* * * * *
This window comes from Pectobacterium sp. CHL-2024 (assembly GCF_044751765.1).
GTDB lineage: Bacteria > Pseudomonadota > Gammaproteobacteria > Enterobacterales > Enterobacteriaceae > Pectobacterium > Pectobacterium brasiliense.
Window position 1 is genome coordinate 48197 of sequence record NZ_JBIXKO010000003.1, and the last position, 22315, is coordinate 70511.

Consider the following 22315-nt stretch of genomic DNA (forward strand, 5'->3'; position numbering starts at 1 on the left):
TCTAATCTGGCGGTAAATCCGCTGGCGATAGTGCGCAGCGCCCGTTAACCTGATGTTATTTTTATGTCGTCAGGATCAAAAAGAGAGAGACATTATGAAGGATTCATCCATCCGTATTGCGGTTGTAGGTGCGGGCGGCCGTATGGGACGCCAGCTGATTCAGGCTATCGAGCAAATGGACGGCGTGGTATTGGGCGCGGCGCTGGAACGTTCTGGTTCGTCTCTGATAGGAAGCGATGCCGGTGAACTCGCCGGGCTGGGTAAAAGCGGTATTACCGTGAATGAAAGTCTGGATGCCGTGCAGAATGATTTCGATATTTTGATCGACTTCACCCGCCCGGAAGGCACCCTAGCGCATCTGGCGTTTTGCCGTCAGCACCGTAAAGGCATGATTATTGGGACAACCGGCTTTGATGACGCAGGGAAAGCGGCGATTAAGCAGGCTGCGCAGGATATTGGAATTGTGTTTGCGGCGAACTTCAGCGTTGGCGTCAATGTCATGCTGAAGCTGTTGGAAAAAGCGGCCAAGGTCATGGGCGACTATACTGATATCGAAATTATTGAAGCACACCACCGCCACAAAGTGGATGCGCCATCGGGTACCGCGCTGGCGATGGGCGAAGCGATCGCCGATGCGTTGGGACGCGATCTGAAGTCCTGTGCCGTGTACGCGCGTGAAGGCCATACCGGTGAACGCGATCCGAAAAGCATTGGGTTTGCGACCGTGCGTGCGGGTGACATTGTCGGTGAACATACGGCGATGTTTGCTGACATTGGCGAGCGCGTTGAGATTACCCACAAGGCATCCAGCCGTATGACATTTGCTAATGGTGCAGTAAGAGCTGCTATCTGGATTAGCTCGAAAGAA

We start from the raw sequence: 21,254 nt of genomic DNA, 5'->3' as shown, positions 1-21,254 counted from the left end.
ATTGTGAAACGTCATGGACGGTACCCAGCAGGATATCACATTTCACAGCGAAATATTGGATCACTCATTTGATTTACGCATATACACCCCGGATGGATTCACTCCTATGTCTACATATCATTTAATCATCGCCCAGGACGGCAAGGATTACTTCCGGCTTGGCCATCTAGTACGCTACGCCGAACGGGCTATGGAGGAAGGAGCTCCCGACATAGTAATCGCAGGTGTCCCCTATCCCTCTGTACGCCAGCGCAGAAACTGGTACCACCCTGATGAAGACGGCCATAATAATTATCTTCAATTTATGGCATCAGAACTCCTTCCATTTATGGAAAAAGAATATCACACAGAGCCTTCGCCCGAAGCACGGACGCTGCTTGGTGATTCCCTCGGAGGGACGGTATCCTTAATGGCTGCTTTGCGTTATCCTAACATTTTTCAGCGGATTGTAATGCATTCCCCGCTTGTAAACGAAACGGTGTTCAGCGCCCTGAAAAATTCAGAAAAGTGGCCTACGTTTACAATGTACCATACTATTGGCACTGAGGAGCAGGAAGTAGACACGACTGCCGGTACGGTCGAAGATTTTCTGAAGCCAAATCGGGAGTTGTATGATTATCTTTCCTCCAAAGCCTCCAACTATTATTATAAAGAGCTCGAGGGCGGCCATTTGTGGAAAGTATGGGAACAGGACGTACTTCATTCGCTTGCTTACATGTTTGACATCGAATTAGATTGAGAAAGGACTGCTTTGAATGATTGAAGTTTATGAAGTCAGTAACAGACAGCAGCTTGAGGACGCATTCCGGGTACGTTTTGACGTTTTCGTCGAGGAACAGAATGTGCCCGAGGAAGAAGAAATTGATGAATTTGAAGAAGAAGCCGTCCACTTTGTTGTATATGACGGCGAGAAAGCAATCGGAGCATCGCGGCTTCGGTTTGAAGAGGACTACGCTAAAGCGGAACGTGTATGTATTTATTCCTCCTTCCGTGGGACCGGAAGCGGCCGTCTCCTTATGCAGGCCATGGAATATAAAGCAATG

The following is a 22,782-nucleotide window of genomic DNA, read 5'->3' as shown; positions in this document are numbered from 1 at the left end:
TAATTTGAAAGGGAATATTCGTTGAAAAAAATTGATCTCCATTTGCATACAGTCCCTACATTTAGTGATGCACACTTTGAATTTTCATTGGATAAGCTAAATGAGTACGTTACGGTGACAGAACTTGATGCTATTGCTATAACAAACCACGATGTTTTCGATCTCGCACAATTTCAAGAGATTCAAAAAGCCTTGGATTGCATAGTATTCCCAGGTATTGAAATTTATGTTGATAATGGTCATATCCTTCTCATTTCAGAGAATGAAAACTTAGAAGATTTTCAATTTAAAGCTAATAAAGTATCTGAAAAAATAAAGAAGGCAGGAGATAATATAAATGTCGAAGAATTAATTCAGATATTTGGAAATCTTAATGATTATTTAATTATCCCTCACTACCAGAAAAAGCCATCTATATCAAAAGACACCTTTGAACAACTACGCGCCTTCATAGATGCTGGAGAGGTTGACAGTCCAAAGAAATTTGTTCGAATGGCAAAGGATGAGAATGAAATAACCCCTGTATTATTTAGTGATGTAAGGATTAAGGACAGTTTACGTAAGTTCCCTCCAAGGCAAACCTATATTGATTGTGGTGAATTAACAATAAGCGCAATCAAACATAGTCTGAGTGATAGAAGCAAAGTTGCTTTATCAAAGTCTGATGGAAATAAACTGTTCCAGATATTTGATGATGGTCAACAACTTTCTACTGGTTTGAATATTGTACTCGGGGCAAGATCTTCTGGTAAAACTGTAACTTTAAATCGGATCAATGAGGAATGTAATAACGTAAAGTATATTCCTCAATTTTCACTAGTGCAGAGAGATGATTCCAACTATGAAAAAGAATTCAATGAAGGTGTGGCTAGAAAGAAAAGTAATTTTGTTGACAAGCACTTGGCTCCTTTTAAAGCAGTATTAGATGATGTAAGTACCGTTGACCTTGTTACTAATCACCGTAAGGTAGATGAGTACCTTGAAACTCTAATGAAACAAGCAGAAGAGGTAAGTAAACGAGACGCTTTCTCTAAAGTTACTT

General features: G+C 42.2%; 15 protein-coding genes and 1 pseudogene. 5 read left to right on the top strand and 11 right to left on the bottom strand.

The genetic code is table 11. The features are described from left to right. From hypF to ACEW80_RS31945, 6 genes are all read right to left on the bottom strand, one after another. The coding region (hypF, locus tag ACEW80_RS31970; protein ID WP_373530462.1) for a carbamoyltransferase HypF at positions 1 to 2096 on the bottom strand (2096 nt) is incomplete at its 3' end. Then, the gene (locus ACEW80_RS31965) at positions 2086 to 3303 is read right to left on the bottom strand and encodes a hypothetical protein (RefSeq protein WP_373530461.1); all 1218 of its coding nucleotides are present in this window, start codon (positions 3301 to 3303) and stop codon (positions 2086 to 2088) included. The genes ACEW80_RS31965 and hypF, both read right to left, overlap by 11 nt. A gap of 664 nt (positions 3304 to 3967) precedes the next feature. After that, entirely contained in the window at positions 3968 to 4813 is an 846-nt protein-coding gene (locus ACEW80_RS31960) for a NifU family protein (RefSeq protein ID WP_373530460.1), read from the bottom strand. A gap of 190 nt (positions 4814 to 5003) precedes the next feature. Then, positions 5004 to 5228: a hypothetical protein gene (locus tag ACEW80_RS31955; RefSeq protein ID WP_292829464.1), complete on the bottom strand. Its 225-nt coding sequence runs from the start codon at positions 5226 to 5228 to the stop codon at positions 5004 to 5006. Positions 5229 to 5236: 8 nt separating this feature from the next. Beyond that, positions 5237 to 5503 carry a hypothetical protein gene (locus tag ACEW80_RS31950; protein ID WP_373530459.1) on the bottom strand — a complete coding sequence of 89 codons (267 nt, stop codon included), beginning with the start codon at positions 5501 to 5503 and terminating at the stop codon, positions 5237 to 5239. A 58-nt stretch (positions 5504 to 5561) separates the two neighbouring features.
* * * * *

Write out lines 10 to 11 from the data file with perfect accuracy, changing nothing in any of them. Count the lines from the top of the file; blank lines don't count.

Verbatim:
General features: G+C 42.2%; 15 protein-coding genes and 1 pseudogene. 5 read left to right on the top strand and 11 right to left on the bottom strand.

The genetic code is table 11. The features are described from left to right. From hypF to ACEW80_RS31945, 6 genes are all read right to left on the bottom strand, one after another. The coding region (hypF, locus tag ACEW80_RS31970; protein ID WP_373530462.1) for a carbamoyltransferase HypF at positions 1 to 2096 on the bottom strand (2096 nt) is incomplete at its 3' end. Then, the gene (locus ACEW80_RS31965) at positions 2086 to 3303 is read right to left on the bottom strand and encodes a hypothetical protein (RefSeq protein WP_373530461.1); all 1218 of its coding nucleotides are present in this window, start codon (positions 3301 to 3303) and stop codon (positions 2086 to 2088) included. The genes ACEW80_RS31965 and hypF, both read right to left, overlap by 11 nt. A gap of 664 nt (positions 3304 to 3967) precedes the next feature. After that, entirely contained in the window at positions 3968 to 4813 is an 846-nt protein-coding gene (locus ACEW80_RS31960) for a NifU family protein (RefSeq protein ID WP_373530460.1), read from the bottom strand. A gap of 190 nt (positions 4814 to 5003) precedes the next feature. Then, positions 5004 to 5228: a hypothetical protein gene (locus tag ACEW80_RS31955; RefSeq protein ID WP_292829464.1), complete on the bottom strand. Its 225-nt coding sequence runs from the start codon at positions 5226 to 5228 to the stop codon at positions 5004 to 5006. Positions 5229 to 5236: 8 nt separating this feature from the next. Beyond that, positions 5237 to 5503 carry a hypothetical protein gene (locus tag ACEW80_RS31950; protein ID WP_373530459.1) on the bottom strand — a complete coding sequence of 89 codons (267 nt, stop codon included), beginning with the start codon at positions 5501 to 5503 and terminating at the stop codon, positions 5237 to 5239. A 58-nt stretch (positions 5504 to 5561) separates the two neighbouring features.